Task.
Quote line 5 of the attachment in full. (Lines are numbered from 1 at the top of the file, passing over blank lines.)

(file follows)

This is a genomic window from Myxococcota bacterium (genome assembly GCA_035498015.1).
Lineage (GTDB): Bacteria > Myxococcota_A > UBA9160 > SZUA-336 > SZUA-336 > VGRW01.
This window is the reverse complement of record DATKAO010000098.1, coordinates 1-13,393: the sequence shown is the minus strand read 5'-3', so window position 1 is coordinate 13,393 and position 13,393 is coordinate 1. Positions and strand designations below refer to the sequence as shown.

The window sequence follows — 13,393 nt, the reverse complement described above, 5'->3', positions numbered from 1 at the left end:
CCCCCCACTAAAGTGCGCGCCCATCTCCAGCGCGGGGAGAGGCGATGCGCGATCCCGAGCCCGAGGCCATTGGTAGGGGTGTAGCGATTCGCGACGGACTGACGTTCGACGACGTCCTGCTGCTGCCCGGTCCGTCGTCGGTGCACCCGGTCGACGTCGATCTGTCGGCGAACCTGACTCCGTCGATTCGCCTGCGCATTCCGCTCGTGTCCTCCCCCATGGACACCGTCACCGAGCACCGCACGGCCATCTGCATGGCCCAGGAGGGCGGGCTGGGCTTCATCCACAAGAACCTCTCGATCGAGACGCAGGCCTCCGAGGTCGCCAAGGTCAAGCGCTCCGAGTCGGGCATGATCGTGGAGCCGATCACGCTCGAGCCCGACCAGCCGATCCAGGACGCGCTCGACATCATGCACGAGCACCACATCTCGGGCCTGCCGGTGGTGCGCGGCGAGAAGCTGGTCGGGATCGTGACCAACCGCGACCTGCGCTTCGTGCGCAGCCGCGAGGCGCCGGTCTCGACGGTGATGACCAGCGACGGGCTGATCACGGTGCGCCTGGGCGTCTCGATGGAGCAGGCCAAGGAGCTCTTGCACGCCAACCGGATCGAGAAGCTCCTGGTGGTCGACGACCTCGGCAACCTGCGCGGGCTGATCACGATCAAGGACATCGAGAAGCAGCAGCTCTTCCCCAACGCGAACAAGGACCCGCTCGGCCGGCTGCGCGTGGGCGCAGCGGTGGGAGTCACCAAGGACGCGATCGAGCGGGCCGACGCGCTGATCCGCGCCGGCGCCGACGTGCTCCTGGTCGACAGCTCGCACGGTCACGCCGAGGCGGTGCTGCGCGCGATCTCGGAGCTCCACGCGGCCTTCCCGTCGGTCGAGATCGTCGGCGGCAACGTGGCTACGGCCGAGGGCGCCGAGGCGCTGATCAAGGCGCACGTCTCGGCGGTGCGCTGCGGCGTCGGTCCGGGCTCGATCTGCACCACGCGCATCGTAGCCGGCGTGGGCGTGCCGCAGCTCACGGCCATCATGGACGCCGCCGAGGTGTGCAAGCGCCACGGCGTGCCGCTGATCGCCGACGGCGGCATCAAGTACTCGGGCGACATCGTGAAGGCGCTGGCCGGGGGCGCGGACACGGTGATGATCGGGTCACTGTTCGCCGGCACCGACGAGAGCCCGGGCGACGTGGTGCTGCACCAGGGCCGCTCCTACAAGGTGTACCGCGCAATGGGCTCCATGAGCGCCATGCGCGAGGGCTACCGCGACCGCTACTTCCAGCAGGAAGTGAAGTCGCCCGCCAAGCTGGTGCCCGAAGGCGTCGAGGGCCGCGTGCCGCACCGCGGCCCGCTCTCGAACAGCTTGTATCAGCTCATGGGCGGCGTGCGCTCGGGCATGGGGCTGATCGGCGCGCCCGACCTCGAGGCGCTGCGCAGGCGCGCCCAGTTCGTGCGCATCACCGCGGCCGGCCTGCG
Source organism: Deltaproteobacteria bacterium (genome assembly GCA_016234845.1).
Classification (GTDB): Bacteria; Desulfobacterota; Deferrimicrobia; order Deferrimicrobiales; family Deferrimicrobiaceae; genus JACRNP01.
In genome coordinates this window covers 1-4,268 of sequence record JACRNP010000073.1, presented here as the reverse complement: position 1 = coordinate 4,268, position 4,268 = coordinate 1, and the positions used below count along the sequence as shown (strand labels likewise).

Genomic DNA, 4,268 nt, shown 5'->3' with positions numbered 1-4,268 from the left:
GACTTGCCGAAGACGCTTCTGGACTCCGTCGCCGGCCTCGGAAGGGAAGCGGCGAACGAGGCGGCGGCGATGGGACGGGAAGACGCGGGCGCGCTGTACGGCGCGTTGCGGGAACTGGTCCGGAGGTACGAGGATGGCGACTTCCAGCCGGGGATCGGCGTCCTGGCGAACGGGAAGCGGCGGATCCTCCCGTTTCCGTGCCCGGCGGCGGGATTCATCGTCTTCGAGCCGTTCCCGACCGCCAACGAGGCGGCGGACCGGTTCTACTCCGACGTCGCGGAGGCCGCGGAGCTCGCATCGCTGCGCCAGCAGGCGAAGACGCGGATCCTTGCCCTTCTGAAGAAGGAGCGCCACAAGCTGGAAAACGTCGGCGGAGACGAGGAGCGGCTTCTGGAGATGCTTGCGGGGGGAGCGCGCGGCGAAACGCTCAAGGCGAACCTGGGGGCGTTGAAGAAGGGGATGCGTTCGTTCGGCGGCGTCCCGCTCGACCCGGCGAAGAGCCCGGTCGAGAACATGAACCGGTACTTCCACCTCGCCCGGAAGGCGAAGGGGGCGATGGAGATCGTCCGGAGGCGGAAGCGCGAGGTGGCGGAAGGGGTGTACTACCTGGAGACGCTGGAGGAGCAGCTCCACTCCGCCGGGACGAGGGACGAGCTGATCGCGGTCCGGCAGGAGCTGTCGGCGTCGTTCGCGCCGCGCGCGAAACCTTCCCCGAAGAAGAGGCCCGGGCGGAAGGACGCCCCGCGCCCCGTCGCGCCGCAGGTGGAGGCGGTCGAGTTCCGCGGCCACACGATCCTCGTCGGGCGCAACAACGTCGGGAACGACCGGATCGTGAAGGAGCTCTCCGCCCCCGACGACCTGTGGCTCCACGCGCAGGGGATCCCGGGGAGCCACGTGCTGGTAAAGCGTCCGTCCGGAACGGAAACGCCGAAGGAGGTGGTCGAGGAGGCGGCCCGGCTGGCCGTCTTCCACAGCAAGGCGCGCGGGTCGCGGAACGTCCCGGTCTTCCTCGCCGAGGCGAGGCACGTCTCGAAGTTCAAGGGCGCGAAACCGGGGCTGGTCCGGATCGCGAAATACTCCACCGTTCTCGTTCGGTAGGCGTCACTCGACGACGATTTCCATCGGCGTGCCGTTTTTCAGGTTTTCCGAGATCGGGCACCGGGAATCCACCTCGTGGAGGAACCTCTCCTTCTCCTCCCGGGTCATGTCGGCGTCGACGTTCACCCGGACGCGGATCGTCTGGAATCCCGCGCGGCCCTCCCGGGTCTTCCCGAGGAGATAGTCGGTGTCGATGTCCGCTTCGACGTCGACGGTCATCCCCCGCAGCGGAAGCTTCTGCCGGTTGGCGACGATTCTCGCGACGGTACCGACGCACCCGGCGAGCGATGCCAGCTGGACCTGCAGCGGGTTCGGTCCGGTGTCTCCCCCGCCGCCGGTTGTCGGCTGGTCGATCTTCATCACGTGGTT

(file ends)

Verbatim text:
CCCCCCACTAAAGTGCGCGCCCATCTCCAGCGCGGGGAGAGGCGATGCGCGATCCCGAGCCCGAGGCCATTGGTAGGGGTGTAGCGATTCGCGACGGACTGACGTTCGACGACGTCCTGCTGCTGCCCGGTCCGTCGTCGGTGCACCCGGTCGACGTCGATCTGTCGGCGAACCTGACTCCGTCGATTCGCCTGCGCATTCCGCTCGTGTCCTCCCCCATGGACACCGTCACCGAGCACCGCACGGCCATCTGCATGGCCCAGGAGGGCGGGCTGGGCTTCATCCACAAGAACCTCTCGATCGAGACGCAGGCCTCCGAGGTCGCCAAGGTCAAGCGCTCCGAGTCGGGCATGATCGTGGAGCCGATCACGCTCGAGCCCGACCAGCCGATCCAGGACGCGCTCGACATCATGCACGAGCACCACATCTCGGGCCTGCCGGTGGTGCGCGGCGAGAAGCTGGTCGGGATCGTGACCAACCGCGACCTGCGCTTCGTGCGCAGCCGCGAGGCGCCGGTCTCGACGGTGATGACCAGCGACGGGCTGATCACGGTGCGCCTGGGCGTCTCGATGGAGCAGGCCAAGGAGCTCTTGCACGCCAACCGGATCGAGAAGCTCCTGGTGGTCGACGACCTCGGCAACCTGCGCGGGCTGATCACGATCAAGGACATCGAGAAGCAGCAGCTCTTCCCCAACGCGAACAAGGACCCGCTCGGCCGGCTGCGCGTGGGCGCAGCGGTGGGAGTCACCAAGGACGCGATCGAGCGGGCCGACGCGCTGATCCGCGCCGGCGCCGACGTGCTCCTGGTCGACAGCTCGCACGGTCACGCCGAGGCGGTGCTGCGCGCGATCTCGGAGCTCCACGCGGCCTTCCCGTCGGTCGAGATCGTCGGCGGCAACGTGGCTACGGCCGAGGGCGCCGAGGCGCTGATCAAGGCGCACGTCTCGGCGGTGCGCTGCGGCGTCGGTCCGGGCTCGATCTGCACCACGCGCATCGTAGCCGGCGTGGGCGTGCCGCAGCTCACGGCCATCATGGACGCCGCCGAGGTGTGCAAGCGCCACGGCGTGCCGCTGATCGCCGACGGCGGCATCAAGTACTCGGGCGACATCGTGAAGGCGCTGGCCGGGGGCGCGGACACGGTGATGATCGGGTCACTGTTCGCCGGCACCGACGAGAGCCCGGGCGACGTGGTGCTGCACCAGGGCCGCTCCTACAAGGTGTACCGCGCAATGGGCTCCATGAGCGCCATGCGCGAGGGCTACCGCGACCGCTACTTCCAGCAGGAAGTGAAGTCGCCCGCCAAGCTGGTGCCCGAAGGCGTCGAGGGCCGCGTGCCGCACCGCGGCCCGCTCTCGAACAGCTTGTATCAGCTCATGGGCGGCGTGCGCTCGGGCATGGGGCTGATCGGCGCGCCCGACCTCGAGGCGCTGCGCAGGCGCGCCCAGTTCGTGCGCATCACCGCGGCCGGCCTGCG